The End of Development? Why international development must adapt or fail

Panel | Rethinking Collaborative Governance

Panel 1 — Local Own­er­ship for Devel­op­ment: Ben­e­fi­ciary Involve­ment in Global Governance


All devel­op­ment projects are designed to be in favor of a given pop­u­la­tion — qual­i­fied as “dis­ad­van­taged”, “at risk”, or “vul­ner­a­ble”. These ben­e­fi­cia­ries com­prise the focus of “high-impact” projects, and their images are often used in media cam­paigns. How­ever, such focus and vis­i­bil­ity does not reflect these actors’ involve­ment in gov­er­nance struc­tures. They are some­times con­sulted, rarely par­tic­i­pate, and almost never decide. How can devel­op­ment projects gen­uinely include the pop­u­la­tions they strive for in decision-making? What lessons can we learn from community-based approaches? The panel will high­light how tech­nol­ogy can fos­ter more holis­tic forms of governance.

Panel 2 — BRICS Abroad: Shift­ing Pat­terns of For­eign Aid


Rep­re­sent­ing a quar­ter of the global GDP, the BRICS coun­tries — Brazil, Rus­sia, India, China, and South Africa — have begun to pro­vide sig­nif­i­cant amounts of for­eign aid to other devel­op­ing coun­tries, par­tic­u­larly those in Africa. With assis­tance from tra­di­tional donors such as the US and West­ern Europe decreas­ing in real terms in 2011, emerg­ing BRICS donors offer coun­tries more oppor­tu­ni­ties to finance much-needed devel­op­ment. How­ever, there is a ris­ing con­cern over this type of fund­ing as it typ­i­cally comes in the absence of domes­tic frame­works for account­abil­ity on inter­na­tional engage­ments. This shift has height­ened wor­ries on this model’s poten­tial to under­cut inter­na­tional stan­dards and encour­age unsus­tain­able poli­cies, gov­ern­ments, and debt. Are these wor­ries over-rated con­sid­er­ing that some for­eign aid is bet­ter than none at all? This panel will explore whether the BRICS present an alter­na­tive and com­pet­ing model of involve­ment and for­eign assis­tance to that of tra­di­tional donors and whether this aid is more, less, or equally effec­tive in improv­ing stan­dards of liv­ing for recipients.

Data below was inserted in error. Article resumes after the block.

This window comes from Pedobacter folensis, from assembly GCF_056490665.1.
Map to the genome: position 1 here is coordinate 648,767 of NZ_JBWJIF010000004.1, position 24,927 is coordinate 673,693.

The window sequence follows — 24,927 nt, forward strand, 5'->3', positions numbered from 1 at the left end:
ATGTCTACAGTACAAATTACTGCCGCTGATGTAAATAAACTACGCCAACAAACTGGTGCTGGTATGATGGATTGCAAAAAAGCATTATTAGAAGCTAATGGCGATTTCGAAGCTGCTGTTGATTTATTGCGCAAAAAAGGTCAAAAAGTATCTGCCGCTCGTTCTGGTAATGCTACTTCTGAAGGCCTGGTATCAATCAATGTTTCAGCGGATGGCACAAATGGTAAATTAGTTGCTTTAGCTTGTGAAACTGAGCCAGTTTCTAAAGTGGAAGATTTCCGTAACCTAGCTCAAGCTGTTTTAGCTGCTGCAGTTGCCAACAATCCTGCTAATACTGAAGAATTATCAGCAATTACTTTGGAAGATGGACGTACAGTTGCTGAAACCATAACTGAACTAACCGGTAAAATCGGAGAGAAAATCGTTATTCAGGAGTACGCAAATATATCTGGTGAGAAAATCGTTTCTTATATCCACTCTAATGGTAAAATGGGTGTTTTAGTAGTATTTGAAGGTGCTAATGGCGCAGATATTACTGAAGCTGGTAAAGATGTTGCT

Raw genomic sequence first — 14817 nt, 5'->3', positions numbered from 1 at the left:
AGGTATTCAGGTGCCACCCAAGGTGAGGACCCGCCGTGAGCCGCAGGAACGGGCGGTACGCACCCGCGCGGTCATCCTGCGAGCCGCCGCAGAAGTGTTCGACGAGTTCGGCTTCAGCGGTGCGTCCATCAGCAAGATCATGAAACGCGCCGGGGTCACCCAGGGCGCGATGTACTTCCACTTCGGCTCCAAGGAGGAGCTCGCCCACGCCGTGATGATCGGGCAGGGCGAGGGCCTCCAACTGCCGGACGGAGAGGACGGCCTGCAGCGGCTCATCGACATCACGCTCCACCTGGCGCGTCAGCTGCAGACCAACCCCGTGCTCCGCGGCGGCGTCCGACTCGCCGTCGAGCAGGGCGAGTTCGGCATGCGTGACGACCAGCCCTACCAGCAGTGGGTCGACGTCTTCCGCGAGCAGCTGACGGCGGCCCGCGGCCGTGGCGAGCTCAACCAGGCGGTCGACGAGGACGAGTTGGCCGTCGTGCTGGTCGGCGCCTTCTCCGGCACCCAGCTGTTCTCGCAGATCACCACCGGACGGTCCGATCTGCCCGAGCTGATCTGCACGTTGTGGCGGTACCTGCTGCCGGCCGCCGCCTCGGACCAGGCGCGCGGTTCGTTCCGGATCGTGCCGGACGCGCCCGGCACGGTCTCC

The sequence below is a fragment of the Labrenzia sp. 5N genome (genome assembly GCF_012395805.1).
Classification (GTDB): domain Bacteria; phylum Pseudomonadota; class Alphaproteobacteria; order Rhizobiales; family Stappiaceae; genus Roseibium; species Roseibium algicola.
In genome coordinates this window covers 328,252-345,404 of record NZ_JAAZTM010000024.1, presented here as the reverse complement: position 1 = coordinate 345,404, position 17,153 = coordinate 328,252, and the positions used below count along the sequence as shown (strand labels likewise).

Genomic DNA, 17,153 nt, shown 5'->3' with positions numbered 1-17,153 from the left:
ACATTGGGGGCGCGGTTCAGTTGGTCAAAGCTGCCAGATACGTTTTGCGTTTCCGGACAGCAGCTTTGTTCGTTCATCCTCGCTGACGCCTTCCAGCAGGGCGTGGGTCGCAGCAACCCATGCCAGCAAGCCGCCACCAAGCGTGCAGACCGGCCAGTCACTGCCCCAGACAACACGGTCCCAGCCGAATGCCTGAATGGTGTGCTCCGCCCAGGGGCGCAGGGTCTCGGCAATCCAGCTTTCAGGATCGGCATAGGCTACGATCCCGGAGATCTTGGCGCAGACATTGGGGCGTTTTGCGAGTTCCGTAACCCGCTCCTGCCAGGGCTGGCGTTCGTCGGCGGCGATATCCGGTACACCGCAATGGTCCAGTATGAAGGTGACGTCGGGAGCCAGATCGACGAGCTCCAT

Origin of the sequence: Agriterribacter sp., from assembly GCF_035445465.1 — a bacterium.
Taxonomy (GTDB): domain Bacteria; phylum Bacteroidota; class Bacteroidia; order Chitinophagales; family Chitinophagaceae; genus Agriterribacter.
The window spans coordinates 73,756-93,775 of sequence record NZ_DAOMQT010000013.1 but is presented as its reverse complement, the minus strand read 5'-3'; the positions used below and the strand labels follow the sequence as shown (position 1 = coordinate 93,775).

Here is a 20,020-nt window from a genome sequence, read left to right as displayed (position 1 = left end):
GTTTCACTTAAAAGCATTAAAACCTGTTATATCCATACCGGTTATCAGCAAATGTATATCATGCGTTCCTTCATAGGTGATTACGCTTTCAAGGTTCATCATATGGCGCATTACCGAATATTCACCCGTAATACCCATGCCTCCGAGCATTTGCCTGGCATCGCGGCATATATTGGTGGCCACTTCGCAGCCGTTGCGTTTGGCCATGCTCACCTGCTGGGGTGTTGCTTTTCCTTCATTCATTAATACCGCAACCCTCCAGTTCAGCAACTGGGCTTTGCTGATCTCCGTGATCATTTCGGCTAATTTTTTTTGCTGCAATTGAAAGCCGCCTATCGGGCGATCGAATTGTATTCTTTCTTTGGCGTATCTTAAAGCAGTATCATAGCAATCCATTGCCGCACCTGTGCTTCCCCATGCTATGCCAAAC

Panel 3 — Cli­mate and Devel­op­ment: Coop­er­a­tion Beyond the Kyoto Protocol


Twenty years of nego­ti­a­tion under the UN Frame­work Con­ven­tion on Cli­mate Change have pro­duced lit­tle mea­sur­able progress reduc­ing green­house gas emis­sions or enabling the most vul­ner­a­ble to adapt to the impacts of cli­mate change. The world urgently needs new approaches to inter­na­tional cli­mate and devel­op­ment coop­er­a­tion that think beyond the Kyoto Protocol’s top-down, legally-binding struc­ture. This panel will bring together lead­ing cli­mate and devel­op­ment researchers and pol­i­cy­mak­ers in a dia­logue about build­ing and sus­tain­ing momen­tum toward low-carbon and resilient devel­op­ment through action by non-state actors, includ­ing devel­op­ment insti­tu­tions, local gov­ern­ments, and the pri­vate sector.